A rather sorry state of affairs

As if we needed any more evidence of the decline of literacy in this country, this sentence appeared in an article in the Tooele Transcript Bulletin, of Utah.

“Even if he could toss this Slider 2.0, he wouldn’t have the full endurance to consistently throw it for strikes and keep a solid arm for a good amount of time, just ask Minnesota Twin rookie, and new disabled-list regular Francisco Liriano what breaking balls do to your arm, and then tell me you can thrown a candy-cane-like pitch better than Greg Maddux can hurl a change-up.”

This has to be one of the most poorly constructed sentences I’ve ever seen in a newspaper. Now, granted, the Toole Transcript Bulletin is not exactly the national newspaper of record, but it’s still a newspaper, dammit! I do not think it too much to ask of the print media to at least adhere to basic standards of literacy. Where was the editor? Or is he or she as illiterate as the writer? In an era when our nation’s teens cannot even spell or construct a basic sentence, the media has an obligation to set a example of the proper way to express thoughts through the written word.

The whole article is written like this, which is a shame because the subject matter is actually rather interesting, at least to a baseball fan. It’s here if you’re interested.
This is by no means an isolated occurrence, either. Every day I see examples of incorrect spelling, grammar, and syntax in my newspaper, and I wonder what the hell is happening to this country’s educational standards. As John Lennon once wrote, “It gets on my tit!”


2 Responses to “A rather sorry state of affairs”

  1. November 13, 2006 at 5:44 am

    The same can be said regarding many blogs. Some folks just can’t seem to conceptualize the English language in they’re (their) brain and much gets lost in translation. Your (you’re) right, this shit drives me crazy.
    As far as the sentence above, shoot the editor.

    I no. Wear the hell did thees peepul lurn to right?

  2. 2 Tiffany
    April 12, 2008 at 4:36 pm

    “In an era when our nations teens cannot even spell or construct a basic sentence…”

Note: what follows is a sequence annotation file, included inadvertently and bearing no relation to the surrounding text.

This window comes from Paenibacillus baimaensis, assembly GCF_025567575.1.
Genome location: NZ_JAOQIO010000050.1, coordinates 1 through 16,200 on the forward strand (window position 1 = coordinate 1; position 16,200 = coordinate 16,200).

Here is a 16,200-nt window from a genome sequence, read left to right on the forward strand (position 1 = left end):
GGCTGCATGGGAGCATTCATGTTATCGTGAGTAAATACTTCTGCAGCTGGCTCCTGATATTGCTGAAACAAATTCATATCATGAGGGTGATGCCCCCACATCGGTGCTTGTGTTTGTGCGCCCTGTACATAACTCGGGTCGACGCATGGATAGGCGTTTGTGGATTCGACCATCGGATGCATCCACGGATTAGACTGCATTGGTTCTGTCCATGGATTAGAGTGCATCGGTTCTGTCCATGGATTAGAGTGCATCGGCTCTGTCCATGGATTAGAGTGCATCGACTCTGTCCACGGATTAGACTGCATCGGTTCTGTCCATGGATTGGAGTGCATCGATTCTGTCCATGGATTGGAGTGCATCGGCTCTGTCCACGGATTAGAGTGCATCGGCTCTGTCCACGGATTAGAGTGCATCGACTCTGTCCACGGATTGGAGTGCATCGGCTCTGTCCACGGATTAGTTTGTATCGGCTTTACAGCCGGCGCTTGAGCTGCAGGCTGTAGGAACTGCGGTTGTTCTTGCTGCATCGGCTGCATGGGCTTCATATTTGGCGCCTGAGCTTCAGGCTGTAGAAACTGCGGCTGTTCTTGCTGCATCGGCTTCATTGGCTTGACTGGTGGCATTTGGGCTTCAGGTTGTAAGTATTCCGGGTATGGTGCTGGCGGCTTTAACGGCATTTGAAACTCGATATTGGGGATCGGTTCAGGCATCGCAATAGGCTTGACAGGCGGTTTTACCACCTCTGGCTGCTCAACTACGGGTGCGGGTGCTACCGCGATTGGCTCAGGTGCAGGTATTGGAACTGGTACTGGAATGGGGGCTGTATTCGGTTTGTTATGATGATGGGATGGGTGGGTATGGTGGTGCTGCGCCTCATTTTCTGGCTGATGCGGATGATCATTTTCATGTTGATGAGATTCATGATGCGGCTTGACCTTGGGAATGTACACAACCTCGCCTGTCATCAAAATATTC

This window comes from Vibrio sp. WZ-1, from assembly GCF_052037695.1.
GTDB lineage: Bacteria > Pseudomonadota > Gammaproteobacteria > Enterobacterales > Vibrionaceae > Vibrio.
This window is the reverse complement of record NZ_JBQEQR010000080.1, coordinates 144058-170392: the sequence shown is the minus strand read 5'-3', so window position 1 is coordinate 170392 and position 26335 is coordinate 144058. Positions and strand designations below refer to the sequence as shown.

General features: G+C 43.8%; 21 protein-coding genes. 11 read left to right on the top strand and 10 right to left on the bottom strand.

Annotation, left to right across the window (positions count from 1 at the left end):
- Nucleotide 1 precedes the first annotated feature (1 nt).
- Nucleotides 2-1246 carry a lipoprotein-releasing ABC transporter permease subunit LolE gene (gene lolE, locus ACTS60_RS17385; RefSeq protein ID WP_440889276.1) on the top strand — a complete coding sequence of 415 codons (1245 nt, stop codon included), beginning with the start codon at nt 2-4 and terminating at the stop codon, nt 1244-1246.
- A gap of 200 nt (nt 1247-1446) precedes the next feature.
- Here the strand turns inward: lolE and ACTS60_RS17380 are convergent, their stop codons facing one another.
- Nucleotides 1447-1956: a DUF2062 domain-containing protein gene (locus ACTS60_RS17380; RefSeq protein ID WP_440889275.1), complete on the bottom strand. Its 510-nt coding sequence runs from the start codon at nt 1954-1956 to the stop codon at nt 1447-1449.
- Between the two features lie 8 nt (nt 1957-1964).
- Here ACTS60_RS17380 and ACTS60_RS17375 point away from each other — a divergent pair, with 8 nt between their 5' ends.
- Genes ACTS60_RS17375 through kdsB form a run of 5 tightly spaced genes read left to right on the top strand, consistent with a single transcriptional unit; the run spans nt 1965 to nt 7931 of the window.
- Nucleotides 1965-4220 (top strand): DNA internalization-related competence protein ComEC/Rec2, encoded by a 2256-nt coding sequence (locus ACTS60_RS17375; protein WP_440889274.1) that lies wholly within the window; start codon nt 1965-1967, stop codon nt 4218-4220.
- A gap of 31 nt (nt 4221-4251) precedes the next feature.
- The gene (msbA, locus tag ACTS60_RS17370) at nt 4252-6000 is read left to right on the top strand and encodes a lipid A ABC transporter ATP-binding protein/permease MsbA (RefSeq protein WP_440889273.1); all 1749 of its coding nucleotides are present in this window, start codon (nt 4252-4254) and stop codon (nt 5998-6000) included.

Excuse me? So our entire teenage population is completely illiterate? That’s news to me, buddy.

    The fact that there is a teenage illiteracy problem in this country is news to you? That says more about you than it does about me, I’m afraid. Allow me to quote from an article that appeared in the New York Times on February 22nd, 2007:

    The share of students lacking even basic high school reading skills — meaning they could not, for example, extract data about train fares at different times of day from a brochure — rose to 27 from 20 percent in 1992. The share of those proficient in reading dropped to 35 from 40 percent in 1992.

    Or if that doesn’t convince you, perhaps you should read this Washington Times editorial that appeared on April 9th of this year, authored by Colin and Alma Powell (you DO know who they are, right?):

    In the time it takes to read these paragraphs, another U.S. teenager will drop out of high school: 1.2 million students per year, nearly 7,000 students per school day, one student every 26 seconds drops out. For young people of color, the statistics are even more startling. Nearly half of African-American and Native-American students will not graduate with their class, while less than six in 10 Hispanic students will.

    Most of the kids who don’t go to school don’t attend because they live in poverty and can’t afford it.

    Then apparently it must also be news to you that public education in this country is FREE. While it is true that children who grow up in poverty face obstacles to learning that the more well off do not, the cost of education is not one of them. Your argument is utter nonsense.

    To say what you did is ignorant and rude. I also find it ironic that in the very same statement you bash us in, you made a punctuation mistake.

    Do you know what I find ironic? That in an approximately 300 word essay, all you’ve managed to focus on is 15 words that were tangential to my overall point, and one typo. I fixed the typo. Thanks for the heads up.

    In the meantime, I suggest you go back and reread the post, and this time try to grasp the point that I was actually trying to make: namely, that the media have a responsibility to set an example in literacy for the rest of the country, and that the article I quoted was a sad but by no means isolated example of how the media are not living up to that responsibility.

    Better yet, Tiffany, perhaps you should simply spend less time on the Internet and spend more time doing your homework.


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